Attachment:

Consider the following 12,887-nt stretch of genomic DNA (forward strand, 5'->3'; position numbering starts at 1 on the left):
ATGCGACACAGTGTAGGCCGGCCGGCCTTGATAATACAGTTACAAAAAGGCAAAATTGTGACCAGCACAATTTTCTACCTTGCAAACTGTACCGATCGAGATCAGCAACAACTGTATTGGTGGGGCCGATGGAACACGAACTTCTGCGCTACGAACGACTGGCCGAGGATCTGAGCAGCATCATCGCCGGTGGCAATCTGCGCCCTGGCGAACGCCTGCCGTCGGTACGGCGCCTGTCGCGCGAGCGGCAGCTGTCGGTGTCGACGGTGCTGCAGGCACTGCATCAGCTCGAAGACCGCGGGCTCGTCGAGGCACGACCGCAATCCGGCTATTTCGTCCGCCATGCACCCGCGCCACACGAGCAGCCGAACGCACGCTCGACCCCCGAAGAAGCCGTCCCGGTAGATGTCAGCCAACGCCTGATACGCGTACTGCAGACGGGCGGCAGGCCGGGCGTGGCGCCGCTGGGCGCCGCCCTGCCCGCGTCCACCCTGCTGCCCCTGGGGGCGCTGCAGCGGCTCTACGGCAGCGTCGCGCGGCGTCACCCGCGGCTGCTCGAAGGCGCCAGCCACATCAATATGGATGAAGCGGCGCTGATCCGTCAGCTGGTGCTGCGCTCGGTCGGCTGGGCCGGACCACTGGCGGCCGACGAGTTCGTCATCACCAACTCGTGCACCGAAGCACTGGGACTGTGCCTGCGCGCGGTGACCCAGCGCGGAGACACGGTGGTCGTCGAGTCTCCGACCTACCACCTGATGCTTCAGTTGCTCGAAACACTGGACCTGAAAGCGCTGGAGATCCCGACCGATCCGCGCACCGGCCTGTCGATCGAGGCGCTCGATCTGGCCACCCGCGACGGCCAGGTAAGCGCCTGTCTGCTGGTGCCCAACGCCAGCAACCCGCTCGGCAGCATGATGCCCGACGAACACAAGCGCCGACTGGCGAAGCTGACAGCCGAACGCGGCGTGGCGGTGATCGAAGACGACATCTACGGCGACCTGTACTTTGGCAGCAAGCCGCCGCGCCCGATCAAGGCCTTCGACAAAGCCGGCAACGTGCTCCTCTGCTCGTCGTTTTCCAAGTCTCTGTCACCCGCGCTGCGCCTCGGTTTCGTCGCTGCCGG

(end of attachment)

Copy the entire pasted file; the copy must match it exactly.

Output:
Consider the following 12,887-nt stretch of genomic DNA (forward strand, 5'->3'; position numbering starts at 1 on the left):
ATGCGACACAGTGTAGGCCGGCCGGCCTTGATAATACAGTTACAAAAAGGCAAAATTGTGACCAGCACAATTTTCTACCTTGCAAACTGTACCGATCGAGATCAGCAACAACTGTATTGGTGGGGCCGATGGAACACGAACTTCTGCGCTACGAACGACTGGCCGAGGATCTGAGCAGCATCATCGCCGGTGGCAATCTGCGCCCTGGCGAACGCCTGCCGTCGGTACGGCGCCTGTCGCGCGAGCGGCAGCTGTCGGTGTCGACGGTGCTGCAGGCACTGCATCAGCTCGAAGACCGCGGGCTCGTCGAGGCACGACCGCAATCCGGCTATTTCGTCCGCCATGCACCCGCGCCACACGAGCAGCCGAACGCACGCTCGACCCCCGAAGAAGCCGTCCCGGTAGATGTCAGCCAACGCCTGATACGCGTACTGCAGACGGGCGGCAGGCCGGGCGTGGCGCCGCTGGGCGCCGCCCTGCCCGCGTCCACCCTGCTGCCCCTGGGGGCGCTGCAGCGGCTCTACGGCAGCGTCGCGCGGCGTCACCCGCGGCTGCTCGAAGGCGCCAGCCACATCAATATGGATGAAGCGGCGCTGATCCGTCAGCTGGTGCTGCGCTCGGTCGGCTGGGCCGGACCACTGGCGGCCGACGAGTTCGTCATCACCAACTCGTGCACCGAAGCACTGGGACTGTGCCTGCGCGCGGTGACCCAGCGCGGAGACACGGTGGTCGTCGAGTCTCCGACCTACCACCTGATGCTTCAGTTGCTCGAAACACTGGACCTGAAAGCGCTGGAGATCCCGACCGATCCGCGCACCGGCCTGTCGATCGAGGCGCTCGATCTGGCCACCCGCGACGGCCAGGTAAGCGCCTGTCTGCTGGTGCCCAACGCCAGCAACCCGCTCGGCAGCATGATGCCCGACGAACACAAGCGCCGACTGGCGAAGCTGACAGCCGAACGCGGCGTGGCGGTGATCGAAGACGACATCTACGGCGACCTGTACTTTGGCAGCAAGCCGCCGCGCCCGATCAAGGCCTTCGACAAAGCCGGCAACGTGCTCCTCTGCTCGTCGTTTTCCAAGTCTCTGTCACCCGCGCTGCGCCTCGGTTTCGTCGCTGCCGG